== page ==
“Whether you’re into festivals, food, fashion or culture, Canada’s largest city is the perfect place to have fun at any time of year” by Heidi Fuller-Love
Some say the name of Ontario’s capital city derives from the indigenous Huron word for “meeting place” – and Toronto’s ethnically diverse population, combined with a smörgåsbord of big and bold events and festivals, as well as its hip neighbourhoods makes Canada’s largest city an ideal place to have fun at any time of the year.
Here’s our season-by-season breakdown of must-not-miss events in this tantalising city …
Winter (December to February)
Ice-skating at Nathan Phillips Square is a not-to-be-missed experience during the festive season, and with tree-lighting ceremonies, Christmas markets and DJ skate nights along the waterfront, Toronto abounds with seasonal cheer in December, whether you soak up the winter wonderland atmosphere at gothic-style castle Casa Loma, or buy some gifts at the Distillery Historic District’s European-style medieval Christmas market. If you still haven’t found that perfect present, head for Bloor-Yorkville neighbourhood’s upscale Mink Mile shopping district, where you’re sure to find something unique!
The long nights of January make the city a perfect spot to experience a magical array of illuminated artworks during the Toronto Light Festival. While the evenings are stretched out, the city becomes a romantic playground with amorous couples embracing date nights during Winterlicious, a gourmet event where the city’s best restaurants offer affordable prix fixe menus. With food tours in Scarborough and the East End also debuting this month, the city will be awash with cool, cosmopolitan comfort.
In February, options for Valentine’s month in Toronto are varied: big hitters can take loved ones on a high-flying helicopter tour to see the city from above, or dine tête-à-tête at art-deco-designed La Maquette, often voted the city’s most romantic restaurant. Lovers of alternative theatre are in for a treat, too, with the 41st edition of the Rhubarb Festival – described by Toronto Life as “the wildest theatre fest in town” – running from 14-25 February.
Spring (March to May)
The city gets a spring in its step in March as the warmer days start to arrive. Thrill seekers should make a beeline for the CN Tower’s EdgeWalk, an outside circumnavigation of the tower’s roof 356 metres above the ground. The less intrepid will love Toronto’s comic book extravaganza, ComiCon, which in 2019 runs from 15-17 March. Be prepared for lots of cosplay action.
As the sun’s rays heat up Lake Ontario during April, art fairs and fashion shows – including the Toronto Art Crawl and Fashion Art Toronto – pop up all over town. Film hits the city this month, too, with the Hot Docs Festival. On from 25 April to 5 May in 2019, it is North America’s largest documentary festival, with more than 200 cutting-edge documentaries from Canada and around the globe.
Merry May is a musical month heralded by performances from new artists as well as legendary greats during Canadian Music Week; while tastebuds are titillated by the city’s top chefs at Tastemaker Toronto’s two-day foodfest. The city’s architecture is also given its due during Doors Open, giving you the chance to take a look behind the scenes at iconic buildings and sites of interest, such as a trip to craft brewers Nickel Brook Brewing Co. in Burlington, or the Federal Building, which looks like a Greek temple, in Simcoe County.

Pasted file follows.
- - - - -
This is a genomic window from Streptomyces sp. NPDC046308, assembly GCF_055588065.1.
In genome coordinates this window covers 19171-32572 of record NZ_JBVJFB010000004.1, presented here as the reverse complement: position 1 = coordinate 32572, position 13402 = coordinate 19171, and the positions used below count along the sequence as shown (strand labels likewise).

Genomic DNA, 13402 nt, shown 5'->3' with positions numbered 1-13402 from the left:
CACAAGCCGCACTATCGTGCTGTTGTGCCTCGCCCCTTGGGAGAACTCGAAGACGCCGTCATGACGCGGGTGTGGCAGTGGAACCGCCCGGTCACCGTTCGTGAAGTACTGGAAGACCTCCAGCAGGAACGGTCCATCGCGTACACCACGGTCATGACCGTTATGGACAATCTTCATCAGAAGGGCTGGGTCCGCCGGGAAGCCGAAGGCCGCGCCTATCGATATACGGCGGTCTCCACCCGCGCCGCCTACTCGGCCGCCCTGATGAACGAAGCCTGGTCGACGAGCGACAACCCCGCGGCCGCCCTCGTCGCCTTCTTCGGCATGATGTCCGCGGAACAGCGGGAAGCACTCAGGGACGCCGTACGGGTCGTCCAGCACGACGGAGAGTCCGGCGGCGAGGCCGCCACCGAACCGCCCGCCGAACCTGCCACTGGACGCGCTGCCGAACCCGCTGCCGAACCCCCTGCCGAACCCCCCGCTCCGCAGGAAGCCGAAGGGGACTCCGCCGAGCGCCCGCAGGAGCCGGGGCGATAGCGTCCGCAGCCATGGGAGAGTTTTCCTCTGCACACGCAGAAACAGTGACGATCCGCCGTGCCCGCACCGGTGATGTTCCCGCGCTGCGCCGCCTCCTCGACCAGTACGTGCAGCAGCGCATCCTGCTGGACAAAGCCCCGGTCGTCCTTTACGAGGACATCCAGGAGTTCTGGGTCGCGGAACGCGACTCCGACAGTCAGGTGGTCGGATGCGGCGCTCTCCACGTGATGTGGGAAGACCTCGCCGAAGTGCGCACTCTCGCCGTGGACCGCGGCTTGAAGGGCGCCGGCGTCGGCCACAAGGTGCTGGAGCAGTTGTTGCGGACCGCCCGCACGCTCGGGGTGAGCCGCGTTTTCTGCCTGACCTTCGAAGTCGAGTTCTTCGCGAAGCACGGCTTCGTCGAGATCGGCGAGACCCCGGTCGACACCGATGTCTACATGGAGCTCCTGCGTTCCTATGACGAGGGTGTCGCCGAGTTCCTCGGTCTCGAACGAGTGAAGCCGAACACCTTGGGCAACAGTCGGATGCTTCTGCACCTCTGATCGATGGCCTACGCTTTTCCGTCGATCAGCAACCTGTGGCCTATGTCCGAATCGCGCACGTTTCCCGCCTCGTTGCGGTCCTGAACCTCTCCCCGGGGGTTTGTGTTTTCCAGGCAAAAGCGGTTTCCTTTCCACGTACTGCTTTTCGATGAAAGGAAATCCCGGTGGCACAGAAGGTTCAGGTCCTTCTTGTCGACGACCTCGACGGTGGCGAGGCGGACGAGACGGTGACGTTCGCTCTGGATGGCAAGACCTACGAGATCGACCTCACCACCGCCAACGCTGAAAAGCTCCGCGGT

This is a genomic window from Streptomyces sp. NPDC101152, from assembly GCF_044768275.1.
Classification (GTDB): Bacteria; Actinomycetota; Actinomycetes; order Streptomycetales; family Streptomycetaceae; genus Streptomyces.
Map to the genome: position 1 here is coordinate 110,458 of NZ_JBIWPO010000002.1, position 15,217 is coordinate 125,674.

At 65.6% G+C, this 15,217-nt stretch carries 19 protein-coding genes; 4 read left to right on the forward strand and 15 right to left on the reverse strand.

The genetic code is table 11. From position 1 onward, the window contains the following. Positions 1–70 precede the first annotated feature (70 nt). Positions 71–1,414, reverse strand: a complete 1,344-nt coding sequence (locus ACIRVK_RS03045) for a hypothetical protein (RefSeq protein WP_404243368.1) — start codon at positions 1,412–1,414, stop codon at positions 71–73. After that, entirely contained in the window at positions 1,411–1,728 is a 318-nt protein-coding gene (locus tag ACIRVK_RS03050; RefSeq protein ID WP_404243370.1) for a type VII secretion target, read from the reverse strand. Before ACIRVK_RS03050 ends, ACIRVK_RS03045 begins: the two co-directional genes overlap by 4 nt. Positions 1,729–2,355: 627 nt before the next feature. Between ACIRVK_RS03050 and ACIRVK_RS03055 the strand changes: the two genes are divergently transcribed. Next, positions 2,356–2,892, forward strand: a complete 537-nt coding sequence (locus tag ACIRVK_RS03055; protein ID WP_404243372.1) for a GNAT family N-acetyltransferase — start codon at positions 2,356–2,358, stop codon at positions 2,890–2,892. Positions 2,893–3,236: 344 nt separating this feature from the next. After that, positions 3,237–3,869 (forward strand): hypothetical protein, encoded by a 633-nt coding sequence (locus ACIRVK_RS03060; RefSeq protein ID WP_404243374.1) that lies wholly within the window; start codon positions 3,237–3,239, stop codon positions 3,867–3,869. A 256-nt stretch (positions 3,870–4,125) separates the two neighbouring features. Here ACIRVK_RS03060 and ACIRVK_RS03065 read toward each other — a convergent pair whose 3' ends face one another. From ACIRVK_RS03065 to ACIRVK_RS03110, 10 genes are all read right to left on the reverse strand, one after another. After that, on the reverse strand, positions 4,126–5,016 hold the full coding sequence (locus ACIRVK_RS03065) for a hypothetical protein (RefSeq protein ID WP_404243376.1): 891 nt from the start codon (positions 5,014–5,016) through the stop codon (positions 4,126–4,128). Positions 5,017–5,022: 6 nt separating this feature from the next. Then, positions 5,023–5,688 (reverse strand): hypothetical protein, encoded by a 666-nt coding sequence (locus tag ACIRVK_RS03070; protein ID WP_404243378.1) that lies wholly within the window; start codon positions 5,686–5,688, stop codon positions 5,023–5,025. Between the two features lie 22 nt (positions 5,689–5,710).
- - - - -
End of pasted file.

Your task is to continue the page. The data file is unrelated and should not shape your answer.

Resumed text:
Summer (June to August)
June’s summer solstice is around the corner and Toronto resonates with music: highlights include the TD Toronto Jazz Festival, hip North by Northeast and the family-friendly Mississauga Waterfront Festival. This is also the month to enjoy the Inside Out LGBT Film Festival, edgy arts festival Luminato and the mega parades and parties of Toronto Pride.
July kicks off in style with fireworks, free concerts and street food to celebrate Canada Day (1 July). Gourmets can enjoy prix fixe menus during Summerlicious, sample all things hop-based at Toronto’s Festival of Beer, then dance off the calories at the city’s colourful Caribbean Carnival. Sports lovers will enjoy The Rogers Cup, a rendezvous for tennis fans since 1892.
The city’s multicultural heritage is on show during Tamil Fest in August, a colourful melange of Tamil food and sounds, and Greektown’s Taste of the Danforth festival, where souvlakis and sirtaki greet visitors. Apples top the bill at the Toronto Cider Festival, while wacky performers such as mime and movement artist Jenny Jupiter and the accordion-playing Little Miss Squeezebox steal the show at the Toronto International BuskerFest.
Autumn (September to November)
The prestigious Toronto International Film Festival and Tim Hortons Southside Shuffle, a major Blues music event, are September’s headliners. Alternatively, strap on some lederhosen for the city’s Oktoberfest, chuckle at the JFL42 comedy festival or unleash your creative spirit at the Nuit Blanche free, all-night art fest.
In October, Halloween’s spooky thrills are celebrated in the Toronto After Dark Film Festival. And Toronto’s very own gothic-style castle, Casa Loma, hosts a haunted 2km walking tour through dark tunnels and gardens, complete with an immersive theatrical interpretation of classic horror figures . If you’re bored by gore, check out Art Toronto Canada’s International Fair for Modern and Contemporary Art, or the prestigious International Festival of Authors.
Christmas comes to town early in November with the Toronto Chocolate Festival celebrating all things cocoa-related, and the Cask Days festival where beer is served from the barrel. Sports fans will adore the Hockey Hall of Fame Induction Weekend, while families will love the city’s century-old Santa Claus Parade.
Published by “The Guardian”